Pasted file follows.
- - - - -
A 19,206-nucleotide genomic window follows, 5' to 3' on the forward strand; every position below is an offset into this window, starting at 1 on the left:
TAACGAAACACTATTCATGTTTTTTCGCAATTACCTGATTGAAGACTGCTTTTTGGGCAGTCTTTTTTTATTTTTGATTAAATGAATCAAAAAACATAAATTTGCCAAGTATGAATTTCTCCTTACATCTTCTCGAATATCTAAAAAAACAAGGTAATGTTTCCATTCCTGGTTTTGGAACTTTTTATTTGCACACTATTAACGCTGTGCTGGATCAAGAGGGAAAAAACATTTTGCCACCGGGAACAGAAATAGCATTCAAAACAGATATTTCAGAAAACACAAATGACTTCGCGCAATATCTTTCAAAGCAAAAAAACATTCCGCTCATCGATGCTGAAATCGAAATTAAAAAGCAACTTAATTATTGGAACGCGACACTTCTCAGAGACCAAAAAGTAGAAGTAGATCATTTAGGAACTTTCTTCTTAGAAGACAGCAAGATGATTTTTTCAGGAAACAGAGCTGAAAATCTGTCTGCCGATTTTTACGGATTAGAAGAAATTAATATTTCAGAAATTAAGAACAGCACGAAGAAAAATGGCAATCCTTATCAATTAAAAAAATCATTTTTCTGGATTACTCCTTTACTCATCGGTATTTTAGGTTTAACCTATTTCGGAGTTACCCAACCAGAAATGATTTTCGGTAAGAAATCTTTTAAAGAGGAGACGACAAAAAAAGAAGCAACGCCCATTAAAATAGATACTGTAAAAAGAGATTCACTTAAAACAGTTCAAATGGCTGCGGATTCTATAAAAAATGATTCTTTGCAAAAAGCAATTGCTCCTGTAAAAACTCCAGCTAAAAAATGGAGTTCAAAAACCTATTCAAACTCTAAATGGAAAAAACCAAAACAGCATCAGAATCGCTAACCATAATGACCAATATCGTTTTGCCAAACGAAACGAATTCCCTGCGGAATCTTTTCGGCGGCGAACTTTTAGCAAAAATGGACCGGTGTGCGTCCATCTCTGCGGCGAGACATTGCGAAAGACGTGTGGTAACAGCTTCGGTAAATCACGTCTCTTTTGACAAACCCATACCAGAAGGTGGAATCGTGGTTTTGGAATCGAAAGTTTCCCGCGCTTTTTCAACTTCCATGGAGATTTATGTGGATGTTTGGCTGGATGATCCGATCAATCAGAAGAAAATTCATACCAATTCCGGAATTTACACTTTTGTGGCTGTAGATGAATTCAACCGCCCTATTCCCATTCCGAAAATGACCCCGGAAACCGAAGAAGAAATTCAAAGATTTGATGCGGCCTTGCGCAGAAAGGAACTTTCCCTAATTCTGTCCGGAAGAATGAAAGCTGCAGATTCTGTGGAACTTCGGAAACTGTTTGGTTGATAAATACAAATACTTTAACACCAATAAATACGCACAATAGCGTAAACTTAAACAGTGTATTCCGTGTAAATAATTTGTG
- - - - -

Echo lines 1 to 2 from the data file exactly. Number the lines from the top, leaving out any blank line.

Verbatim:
A 19,206-nucleotide genomic window follows, 5' to 3' on the forward strand; every position below is an offset into this window, starting at 1 on the left:
TAACGAAACACTATTCATGTTTTTTCGCAATTACCTGATTGAAGACTGCTTTTTGGGCAGTCTTTTTTTATTTTTGATTAAATGAATCAAAAAACATAAATTTGCCAAGTATGAATTTCTCCTTACATCTTCTCGAATATCTAAAAAAACAAGGTAATGTTTCCATTCCTGGTTTTGGAACTTTTTATTTGCACACTATTAACGCTGTGCTGGATCAAGAGGGAAAAAACATTTTGCCACCGGGAACAGAAATAGCATTCAAAACAGATATTTCAGAAAACACAAATGACTTCGCGCAATATCTTTCAAAGCAAAAAAACATTCCGCTCATCGATGCTGAAATCGAAATTAAAAAGCAACTTAATTATTGGAACGCGACACTTCTCAGAGACCAAAAAGTAGAAGTAGATCATTTAGGAACTTTCTTCTTAGAAGACAGCAAGATGATTTTTTCAGGAAACAGAGCTGAAAATCTGTCTGCCGATTTTTACGGATTAGAAGAAATTAATATTTCAGAAATTAAGAACAGCACGAAGAAAAATGGCAATCCTTATCAATTAAAAAAATCATTTTTCTGGATTACTCCTTTACTCATCGGTATTTTAGGTTTAACCTATTTCGGAGTTACCCAACCAGAAATGATTTTCGGTAAGAAATCTTTTAAAGAGGAGACGACAAAAAAAGAAGCAACGCCCATTAAAATAGATACTGTAAAAAGAGATTCACTTAAAACAGTTCAAATGGCTGCGGATTCTATAAAAAATGATTCTTTGCAAAAAGCAATTGCTCCTGTAAAAACTCCAGCTAAAAAATGGAGTTCAAAAACCTATTCAAACTCTAAATGGAAAAAACCAAAACAGCATCAGAATCGCTAACCATAATGACCAATATCGTTTTGCCAAACGAAACGAATTCCCTGCGGAATCTTTTCGGCGGCGAACTTTTAGCAAAAATGGACCGGTGTGCGTCCATCTCTGCGGCGAGACATTGCGAAAGACGTGTGGTAACAGCTTCGGTAAATCACGTCTCTTTTGACAAACCCATACCAGAAGGTGGAATCGTGGTTTTGGAATCGAAAGTTTCCCGCGCTTTTTCAACTTCCATGGAGATTTATGTGGATGTTTGGCTGGATGATCCGATCAATCAGAAGAAAATTCATACCAATTCCGGAATTTACACTTTTGTGGCTGTAGATGAATTCAACCGCCCTATTCCCATTCCGAAAATGACCCCGGAAACCGAAGAAGAAATTCAAAGATTTGATGCGGCCTTGCGCAGAAAGGAACTTTCCCTAATTCTGTCCGGAAGAATGAAAGCTGCAGATTCTGTGGAACTTCGGAAACTGTTTGGTTGATAAATACAAATACTTTAACACCAATAAATACGCACAATAGCGTAAACTTAAACAGTGTATTCCGTGTAAATAATTTGTG